Since Ball State has cut a swath through Indiana, winning five consecutive games against in-state schools … and Tayler Persons—the Kokomo Assassin—has beaten both Notre Dame and Valparaiso with 3-pointers in the final seconds, nearly from the same spot on the court … can they turn all that good karma into a run in the Mid-American Conference? Ball State’s seven MAC tournament titles are more than any other school in the league, but the Cardinals haven’t even seen the championship game in 17 years.

The Missouri River crosses not one acre of Indiana, so it’s a little strange that 30 percent of the Missouri Valley Conference is now from this state. Then again, league names don’t mean much anymore. Not when the Big Ten has 14 teams, the Big 12 has 10, Creighton sits in Omaha as a member of the Big East and Notre Dame shovels driveways from lake effect snow off Lake Michigan, while playing basketball as part of the Atlantic Coast Conference.

Anyway, about those state MVC schools.

Can Indiana State ever rekindle the magic of Nov. 10? That’s when the Sycamores torched Indiana 90-69, hitting 17 of 26 3-pointers for a torrid 65.4 percent. They have shot only 36 percent since, and gone 4-6.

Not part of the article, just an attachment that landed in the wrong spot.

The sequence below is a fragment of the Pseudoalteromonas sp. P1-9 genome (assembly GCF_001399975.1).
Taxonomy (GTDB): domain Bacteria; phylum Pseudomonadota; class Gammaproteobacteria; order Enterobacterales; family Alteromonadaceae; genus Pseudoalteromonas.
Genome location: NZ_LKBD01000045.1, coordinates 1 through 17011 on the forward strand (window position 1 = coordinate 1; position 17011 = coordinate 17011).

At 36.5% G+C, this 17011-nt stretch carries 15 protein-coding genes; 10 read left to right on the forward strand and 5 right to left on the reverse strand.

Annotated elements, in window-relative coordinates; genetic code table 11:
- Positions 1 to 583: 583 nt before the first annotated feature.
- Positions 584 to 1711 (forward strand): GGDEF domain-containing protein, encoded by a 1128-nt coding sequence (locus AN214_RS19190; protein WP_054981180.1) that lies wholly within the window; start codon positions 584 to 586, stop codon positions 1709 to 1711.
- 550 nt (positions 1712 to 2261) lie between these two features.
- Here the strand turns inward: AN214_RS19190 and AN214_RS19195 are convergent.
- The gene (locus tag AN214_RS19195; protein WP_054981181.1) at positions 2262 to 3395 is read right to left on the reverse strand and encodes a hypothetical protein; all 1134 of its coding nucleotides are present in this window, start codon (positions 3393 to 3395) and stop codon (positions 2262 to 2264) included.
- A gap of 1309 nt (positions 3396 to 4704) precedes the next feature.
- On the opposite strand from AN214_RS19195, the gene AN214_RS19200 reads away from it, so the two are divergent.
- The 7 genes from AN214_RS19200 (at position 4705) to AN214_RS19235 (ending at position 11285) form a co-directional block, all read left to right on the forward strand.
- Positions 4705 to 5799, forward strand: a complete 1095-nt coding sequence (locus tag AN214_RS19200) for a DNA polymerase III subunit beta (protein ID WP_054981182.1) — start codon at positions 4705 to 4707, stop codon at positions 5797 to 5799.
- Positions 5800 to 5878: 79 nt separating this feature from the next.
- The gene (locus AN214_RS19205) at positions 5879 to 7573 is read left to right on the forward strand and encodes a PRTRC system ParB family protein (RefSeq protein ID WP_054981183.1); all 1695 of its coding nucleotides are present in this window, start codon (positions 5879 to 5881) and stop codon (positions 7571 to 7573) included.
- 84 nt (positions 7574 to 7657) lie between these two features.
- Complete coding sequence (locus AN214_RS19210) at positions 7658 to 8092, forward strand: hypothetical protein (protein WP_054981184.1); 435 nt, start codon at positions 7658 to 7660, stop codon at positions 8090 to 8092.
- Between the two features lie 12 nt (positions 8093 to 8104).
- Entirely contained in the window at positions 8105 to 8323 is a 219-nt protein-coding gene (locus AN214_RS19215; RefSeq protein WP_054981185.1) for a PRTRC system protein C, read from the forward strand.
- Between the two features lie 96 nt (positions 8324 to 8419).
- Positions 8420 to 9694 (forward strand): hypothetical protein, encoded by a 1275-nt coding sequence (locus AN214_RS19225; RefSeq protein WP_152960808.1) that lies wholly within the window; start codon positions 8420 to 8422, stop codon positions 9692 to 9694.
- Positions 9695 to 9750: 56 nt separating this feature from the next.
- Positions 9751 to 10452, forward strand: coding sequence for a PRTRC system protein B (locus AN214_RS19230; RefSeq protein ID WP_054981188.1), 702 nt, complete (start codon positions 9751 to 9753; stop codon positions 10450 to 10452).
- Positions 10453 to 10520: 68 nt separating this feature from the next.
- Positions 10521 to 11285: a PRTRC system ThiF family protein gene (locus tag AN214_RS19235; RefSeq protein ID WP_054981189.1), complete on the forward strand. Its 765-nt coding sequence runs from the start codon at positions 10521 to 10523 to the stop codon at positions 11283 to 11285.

Can Evansville relight the fire after being steamrolled at Duke? Before Wednesday’s 104-40 mashing—note to the scheduler: no more trips to Cameron Indoor Stadium when the Blue Devils have had 11 days to fix any problems—the Aces were 10-2 and leading the nation in 3-point shooting.

Can Valparaiso make the same trouble in the Missouri Valley it did in the Horizon League, where it won or shared five of the past six season titles? Crusader curiosity: They’re in the top 35 in the nation in rebound margin—better than Kentucky—but have nobody averaging five rebounds a game.

Finally, how will IUPUI like life in the Horizon League?

The Jaguars’ move from the Summit League means no more mid-winter trips to Fargo. Would you be disappointed? The finance people don’t mind, either. Last season’s IUPUI travel in the far-flung Summit League: A tad over 10,000 miles, with 9,400 of them in the air. This season in the compact Horizon: Just over 3,300 miles, every minute of it by bus.